The House We Live In: A Series on Building the Sustainable Home in Tucson, Arizona
One of the things that’s always been really fun about my work in the law is how it constantly exposes me to new areas I knew little or nothing about, and I have to become reasonably expert in them in a fairly short period of time, at least to the level that I can discuss them with the people whose work they primarily are. It was perhaps most obvious in patent law, but it’s come up in all kinds of cases. In one case, I learned all about state-administered benefits programs like SNAP. In another, I learned about botox. I learned about the requirements for traffic signs. I learned about flood control. I learned about fences. In my criminal work, I’ve learned about all kinds of neurotoxins, about cell phone records.
Now I’m learning about sealants. A couple of weeks ago, Matthew and I were talking about interior paint, and he started out the conversation with saying we should use Benjamin Moore paint if that was okay with me – they make such great paint. I shared that opinion even going in; I’ve done enough panting to know the quality of the paint can make a huge difference both to the process and to the outcome. I did a little clicking around on their site and realized that they make a line that’s supposed to be environmentally friendly – meaning, primarily, that it has low VOCs. I read a little about that paint and decided it would be a good pick. There had been some concerns a few years ago about a bad batch or two that people complained about, but for the most part, it was well received. That was great – the product we wanted anyway, but made in an eco-friendly version.
Shortly after that conversation, Matthew suggested I should start looking into finding a low- or no-VOC version of other products we were going to need: sealants for woodwork and for the concrete floors. These things, he explained, are often polyurethane. In other words, basically pure VOCs. Surely there were alternatives, but looking for them felt a little bit like planning a menu for a Texas barbecue – for vegans. It’s not that it can’t be done, and indeed, in both cases there are products on the market for just this sort of thing. It’s just that at a glance it seems like a strange thing to ask for.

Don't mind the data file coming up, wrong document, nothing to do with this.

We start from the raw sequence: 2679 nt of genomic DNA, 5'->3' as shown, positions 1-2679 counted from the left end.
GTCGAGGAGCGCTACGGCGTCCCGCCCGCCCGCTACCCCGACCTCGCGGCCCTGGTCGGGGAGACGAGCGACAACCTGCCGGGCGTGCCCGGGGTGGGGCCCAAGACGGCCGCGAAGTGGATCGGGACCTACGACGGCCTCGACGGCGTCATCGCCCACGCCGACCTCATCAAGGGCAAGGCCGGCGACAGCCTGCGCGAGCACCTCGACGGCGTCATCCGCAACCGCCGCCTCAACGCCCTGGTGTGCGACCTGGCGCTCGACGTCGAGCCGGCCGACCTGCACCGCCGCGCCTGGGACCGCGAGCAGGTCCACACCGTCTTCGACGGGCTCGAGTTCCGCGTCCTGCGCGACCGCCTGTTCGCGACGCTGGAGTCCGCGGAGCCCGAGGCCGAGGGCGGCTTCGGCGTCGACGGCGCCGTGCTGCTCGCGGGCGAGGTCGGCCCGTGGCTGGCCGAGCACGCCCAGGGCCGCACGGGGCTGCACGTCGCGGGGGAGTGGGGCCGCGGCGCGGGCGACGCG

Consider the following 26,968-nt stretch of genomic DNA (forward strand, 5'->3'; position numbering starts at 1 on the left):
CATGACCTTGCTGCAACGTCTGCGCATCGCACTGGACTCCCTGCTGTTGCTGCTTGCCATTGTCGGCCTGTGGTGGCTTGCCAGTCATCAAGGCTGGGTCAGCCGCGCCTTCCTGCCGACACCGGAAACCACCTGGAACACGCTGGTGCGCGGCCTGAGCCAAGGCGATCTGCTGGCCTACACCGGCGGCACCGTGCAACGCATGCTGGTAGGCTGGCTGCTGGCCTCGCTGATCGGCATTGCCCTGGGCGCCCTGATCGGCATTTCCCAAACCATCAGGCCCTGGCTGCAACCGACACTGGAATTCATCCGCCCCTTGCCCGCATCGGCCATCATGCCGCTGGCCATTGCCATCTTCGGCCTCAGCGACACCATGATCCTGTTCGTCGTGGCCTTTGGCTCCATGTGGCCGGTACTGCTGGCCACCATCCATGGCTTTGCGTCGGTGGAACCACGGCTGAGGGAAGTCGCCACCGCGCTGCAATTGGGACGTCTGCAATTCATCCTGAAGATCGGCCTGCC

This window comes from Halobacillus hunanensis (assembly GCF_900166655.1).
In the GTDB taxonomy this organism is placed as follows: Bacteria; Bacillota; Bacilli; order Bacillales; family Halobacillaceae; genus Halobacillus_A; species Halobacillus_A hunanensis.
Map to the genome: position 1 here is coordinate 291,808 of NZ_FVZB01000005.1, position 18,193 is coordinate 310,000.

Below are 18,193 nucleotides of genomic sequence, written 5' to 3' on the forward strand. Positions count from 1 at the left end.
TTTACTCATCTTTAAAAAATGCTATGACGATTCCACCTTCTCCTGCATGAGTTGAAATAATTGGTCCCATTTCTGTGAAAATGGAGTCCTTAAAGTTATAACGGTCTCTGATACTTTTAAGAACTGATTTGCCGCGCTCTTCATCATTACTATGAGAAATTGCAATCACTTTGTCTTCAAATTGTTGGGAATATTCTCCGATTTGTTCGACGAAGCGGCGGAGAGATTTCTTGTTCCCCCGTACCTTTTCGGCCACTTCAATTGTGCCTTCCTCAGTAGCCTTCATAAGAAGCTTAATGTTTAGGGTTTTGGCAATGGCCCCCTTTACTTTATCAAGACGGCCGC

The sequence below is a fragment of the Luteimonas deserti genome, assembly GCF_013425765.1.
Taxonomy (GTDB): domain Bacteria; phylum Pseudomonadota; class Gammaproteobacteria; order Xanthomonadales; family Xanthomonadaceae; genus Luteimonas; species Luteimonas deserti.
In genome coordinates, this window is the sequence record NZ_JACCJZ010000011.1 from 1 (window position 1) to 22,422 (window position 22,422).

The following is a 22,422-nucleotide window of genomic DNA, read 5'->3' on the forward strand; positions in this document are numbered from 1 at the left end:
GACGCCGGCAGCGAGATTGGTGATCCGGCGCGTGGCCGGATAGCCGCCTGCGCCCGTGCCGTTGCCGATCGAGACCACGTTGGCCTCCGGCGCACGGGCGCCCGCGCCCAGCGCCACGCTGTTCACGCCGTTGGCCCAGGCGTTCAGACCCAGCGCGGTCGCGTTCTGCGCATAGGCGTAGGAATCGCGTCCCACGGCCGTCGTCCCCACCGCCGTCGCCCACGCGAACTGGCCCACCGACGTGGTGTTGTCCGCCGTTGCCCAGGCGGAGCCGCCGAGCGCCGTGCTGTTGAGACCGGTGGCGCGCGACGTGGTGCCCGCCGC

So began the research.
I discovered fairly quickly (and then wondered why I had not known of before) Greenseal.org, a nonprofit that’s been around since 1989 that does independent testing of products (and other things) and offers a science-backed certification. Perhaps in another post I’ll look at them in more detail, but for now, I found them useful to identify a few products that would meet our needs.
But before I realized what GreenSeal was, all I saw was a product that said it was certified GS-11. Any other current or former federal government employees out there who can share in my brief confusion? My brain immediately processed GS-11 as a payscale on the General Schedule, i.e, a designation of how much money a particular federal employee is making. Of course I knew that couldn’t be right, and I tracked down the proper meaning for this context, which then led me to all kinds of information about sealants and their attributes. But there’s always that brief moment of utter confusion, before your thinking brain catches up with what you’ve automatically processed.
But it did catch up, and off I went down the research rabbit hole, learning about the EPA’s VOC standards, the performance standards for how protective various products really are, all the different things they can be made out of—in short, things not interesting enough to write about in any detail.
Amy KniMuch of this information could be found a document I found the products’ websites called a TDS – which is neither the Texas Defender Service nor The Daily Show, my first two points of reference for those letters, but a Technical Data Sheet.
Believe it or not, there’s plenty more to say about sealants, and especially about how this topic has led me to learn more about the relationship between what’s “green” and what’s healthy for humans in our environments. But I’m going to file that away as its own topic for one of those weeks where absolutely nothing happened. Which might be wishful thinking…
Amy Knight is the fiction editor for Terrain.org. In this weekly blog series, she chronicles the process of designing and building an eco-friendly house in Tucson, Arizona. The series will explore both how it’s done and what it means, from the perspective of someone who wants to do the right thing but knows almost nothing about sustainable building. Look for new posts every Monday. You can email Amy at email@example.com or leave a comment here.